42. Guttenberg, H. V., and G. Meinl: Über den Einfluß von Wirkstoffen auf die Wasserpermeabilität des Protoplasmas. II. Über den Einfluß des pH-Wertes und der Temperatur auf die durch Heteroauxin bedingten Veränderungen der Wasserpermeabilität. Planta (Berl.) 40, 431–442 (1952).CrossRefGoogle Scholar
  43. Backett, D. P.: The osmotic change during auxin-induced water uptake by potato tissue. Plant Physiol. 27, 279–284 (1952).CrossRefGoogle Scholar
  44. Hackett, D. P., and K.V. Thimann: The action of inhibitors on water uptake by potato tissue. Plant Physiol. 25, 648–652 (1950).PubMedCrossRefGoogle Scholar
  45. The nature of the auxin-induced water uptake by potato tissue. Amer. J. Bot. 39, 553–560 (1952).Google Scholar
  46. The nature of the auxin-induced water uptake by potato tissue. II. The relation between respiration and water absorption. Amer. J. Bot. 40, 183–188 (1953).Google Scholar
  47. Hanson, J. B., and J. Bonner: The relationship between salt and water uptake in Jerusalem artichoke tuber tissue. Amer. J. Bot. 41, 702–710 (1954).CrossRefGoogle Scholar
  48. Harris, J. A.: The physico-chemical properties of plant saps in relation to phytogeography. Minneapolis: Univ. Minnesota Press 1934.Google Scholar
  49. Hasman, M.: Investigations of the water exchange of potato tissue under the effect of 6-aminoundecane and di-n-amylacetic acid. Physiol. Plantarum (Copenh.) 6, 187–198 (1953).Google Scholar
  50. Hayward, H. E., and W. B. Spurr: Effects of osmotic concentration of substrate on the entry of water into corn roots. Bot. Gaz. 105, 152–164 (1943).CrossRefGoogle Scholar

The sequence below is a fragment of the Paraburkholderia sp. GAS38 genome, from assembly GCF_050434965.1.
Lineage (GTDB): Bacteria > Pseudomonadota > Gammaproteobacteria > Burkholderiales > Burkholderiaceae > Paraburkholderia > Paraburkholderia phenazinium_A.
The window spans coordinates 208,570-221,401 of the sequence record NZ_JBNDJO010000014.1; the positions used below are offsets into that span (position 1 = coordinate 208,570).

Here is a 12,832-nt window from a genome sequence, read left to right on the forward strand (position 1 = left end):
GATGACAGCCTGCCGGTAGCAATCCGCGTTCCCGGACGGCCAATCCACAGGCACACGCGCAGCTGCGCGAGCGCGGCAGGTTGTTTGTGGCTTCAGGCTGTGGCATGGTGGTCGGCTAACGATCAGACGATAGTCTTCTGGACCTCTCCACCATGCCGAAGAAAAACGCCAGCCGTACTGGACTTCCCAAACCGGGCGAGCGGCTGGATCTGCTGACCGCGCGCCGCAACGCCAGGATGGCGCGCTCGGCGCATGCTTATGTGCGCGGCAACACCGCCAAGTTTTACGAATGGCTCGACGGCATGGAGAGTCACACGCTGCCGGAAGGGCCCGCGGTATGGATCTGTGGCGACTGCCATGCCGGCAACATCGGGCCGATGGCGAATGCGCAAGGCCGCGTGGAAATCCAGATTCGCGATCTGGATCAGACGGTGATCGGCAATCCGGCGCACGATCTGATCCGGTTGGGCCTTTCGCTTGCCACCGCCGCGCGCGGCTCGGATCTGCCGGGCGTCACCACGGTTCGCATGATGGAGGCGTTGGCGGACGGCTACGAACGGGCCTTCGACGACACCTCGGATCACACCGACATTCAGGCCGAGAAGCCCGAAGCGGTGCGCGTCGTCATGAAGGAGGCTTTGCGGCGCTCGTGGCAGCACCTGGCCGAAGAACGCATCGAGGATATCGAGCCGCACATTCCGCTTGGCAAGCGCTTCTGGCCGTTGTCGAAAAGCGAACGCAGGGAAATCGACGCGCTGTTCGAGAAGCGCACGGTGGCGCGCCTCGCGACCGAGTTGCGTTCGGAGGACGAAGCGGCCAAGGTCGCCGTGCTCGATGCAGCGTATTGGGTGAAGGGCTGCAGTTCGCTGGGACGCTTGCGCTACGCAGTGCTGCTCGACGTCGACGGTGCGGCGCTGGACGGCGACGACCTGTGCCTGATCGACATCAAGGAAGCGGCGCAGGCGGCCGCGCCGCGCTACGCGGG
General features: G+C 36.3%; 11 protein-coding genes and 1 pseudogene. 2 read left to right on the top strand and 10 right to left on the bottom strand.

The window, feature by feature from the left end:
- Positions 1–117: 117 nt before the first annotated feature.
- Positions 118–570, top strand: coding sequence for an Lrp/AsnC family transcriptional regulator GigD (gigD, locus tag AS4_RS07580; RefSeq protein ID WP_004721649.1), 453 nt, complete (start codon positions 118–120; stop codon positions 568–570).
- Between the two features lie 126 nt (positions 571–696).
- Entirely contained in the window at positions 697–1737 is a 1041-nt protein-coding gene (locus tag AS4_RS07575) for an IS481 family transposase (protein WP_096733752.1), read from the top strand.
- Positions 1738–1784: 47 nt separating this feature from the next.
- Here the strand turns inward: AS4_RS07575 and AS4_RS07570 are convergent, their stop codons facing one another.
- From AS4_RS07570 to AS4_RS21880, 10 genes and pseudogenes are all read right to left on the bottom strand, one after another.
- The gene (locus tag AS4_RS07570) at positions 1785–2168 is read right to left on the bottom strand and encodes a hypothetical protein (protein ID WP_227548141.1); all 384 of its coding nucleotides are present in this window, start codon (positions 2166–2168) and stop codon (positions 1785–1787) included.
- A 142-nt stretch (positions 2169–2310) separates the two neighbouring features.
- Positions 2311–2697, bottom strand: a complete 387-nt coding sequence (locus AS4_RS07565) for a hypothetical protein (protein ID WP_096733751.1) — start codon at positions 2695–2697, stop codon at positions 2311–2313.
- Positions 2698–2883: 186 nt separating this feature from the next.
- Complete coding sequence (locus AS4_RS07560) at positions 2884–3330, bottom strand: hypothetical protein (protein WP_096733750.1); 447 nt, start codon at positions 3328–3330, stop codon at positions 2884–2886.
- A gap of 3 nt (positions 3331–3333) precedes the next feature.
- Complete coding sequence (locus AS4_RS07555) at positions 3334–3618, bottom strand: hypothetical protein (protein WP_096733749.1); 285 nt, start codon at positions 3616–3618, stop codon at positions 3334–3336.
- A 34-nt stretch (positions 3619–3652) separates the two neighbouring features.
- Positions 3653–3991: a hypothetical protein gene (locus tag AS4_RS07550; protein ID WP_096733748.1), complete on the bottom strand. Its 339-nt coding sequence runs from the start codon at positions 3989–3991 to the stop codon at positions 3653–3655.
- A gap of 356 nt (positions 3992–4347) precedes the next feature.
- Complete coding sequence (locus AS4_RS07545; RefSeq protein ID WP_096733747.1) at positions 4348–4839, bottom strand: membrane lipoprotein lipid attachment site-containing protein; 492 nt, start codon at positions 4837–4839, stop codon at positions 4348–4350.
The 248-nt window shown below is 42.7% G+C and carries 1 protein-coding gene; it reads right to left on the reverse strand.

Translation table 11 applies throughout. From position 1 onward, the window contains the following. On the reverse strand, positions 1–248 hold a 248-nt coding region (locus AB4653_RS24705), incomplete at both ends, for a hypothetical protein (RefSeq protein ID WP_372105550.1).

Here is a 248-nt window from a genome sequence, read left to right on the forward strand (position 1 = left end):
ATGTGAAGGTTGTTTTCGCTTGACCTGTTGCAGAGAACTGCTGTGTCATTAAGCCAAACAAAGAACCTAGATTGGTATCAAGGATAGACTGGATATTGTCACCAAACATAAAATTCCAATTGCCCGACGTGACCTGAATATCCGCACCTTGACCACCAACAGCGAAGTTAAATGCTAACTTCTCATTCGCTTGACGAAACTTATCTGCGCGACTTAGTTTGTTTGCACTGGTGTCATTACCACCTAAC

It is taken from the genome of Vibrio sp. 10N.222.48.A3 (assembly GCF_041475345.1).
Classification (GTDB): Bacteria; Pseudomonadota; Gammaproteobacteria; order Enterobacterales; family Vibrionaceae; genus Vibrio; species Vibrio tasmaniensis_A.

51. Herrick, E. H.: Seasonal and diurnal variations in the osmotic values, and suction tension values in the aerial portions of Ambrosia trifida. Amer. J. Bot. 20, 18–34 (1933).CrossRefGoogle Scholar
  52. Höfler, K.: Ein Schema für die osmotische Leistung der Pflanzenzelle. Ber. dtsch. bot. Ges. 38, 288–298 (1920).Google Scholar
  53. Huber, B., and G. Merkenschlager: Über die Wirkung kleinster Saugkräfte auf die Samenkeimung. Planta (Berl.) 40, 112–120 (1951).CrossRefGoogle Scholar
  54. Kausch, W.: Physiologische Wirkung kleinster Saugkräfte. Planta (Berl.) 41, 59–63 (1952).CrossRefGoogle Scholar
  55. Keith, N. M.: Water metabolism. Ann. Rev. Physiol. 15, 63–84 (1953).CrossRefGoogle Scholar
  56. Kelly, S.: The relationship between respiration and water uptake in the oat coleoptile. Amer. J. Bot. 34, 521–526 (1947).CrossRefGoogle Scholar
  57. Kerr, T., and D. B. Anderson: Osmotic quantities in growing cotton bolls. Plant Physiol. 19, 338–349 (1944).PubMedCrossRefGoogle Scholar
  58. Kramer, P. J.: The relation between rate of transpiration and rate of absorption of water in plants. Amer. J. Bot. 24, 10–15 (1937).CrossRefGoogle Scholar
  59. Water relations of plant cells and tissues. Ann. Rev. Plant Physiol. 5, 253–272 (1955).Google Scholar
  60. Kramer, P. J., and H. B. Currier: Water relations of plant cells and tissues. Ann. Rev. Plant Physiol. 1, 265–284 (1950).CrossRefGoogle Scholar
  61. Lambertz, P.: Untersuchungen über das Vorkommen von Plasmodesmen in den Epidermisaußenwänden. Planta (Berl.) 44, 147–190 (1954).CrossRefGoogle Scholar
  62. Levitt, J.: The thermodynamics of active (non-osmotic) water absorption. Plant Physiol. 22, 514–525 (1947).PubMedCrossRefGoogle Scholar
  63. The role of active water absorption in auxin-induced water uptake by aerated potato discs. Plant Physiol. 23, 505–515 (1948).Google Scholar
  64. Toward a clearer concept of osmotic quantities in plant cells. Science (Lancaster, Pa.) 113, 228–231 (1951).Google Scholar
  65. Further remarks on the thermodynamics of active (non-osmotic) water absorption. Physiol. Plantarum (Copenh.) 6, 240–252 (1953).Google Scholar
  66. Steady state versus equilibrium thermodynamics in the concept of “active” water absorption. Physiol. Plantarum (Copenh.) 7, 592–594 (1954).Google Scholar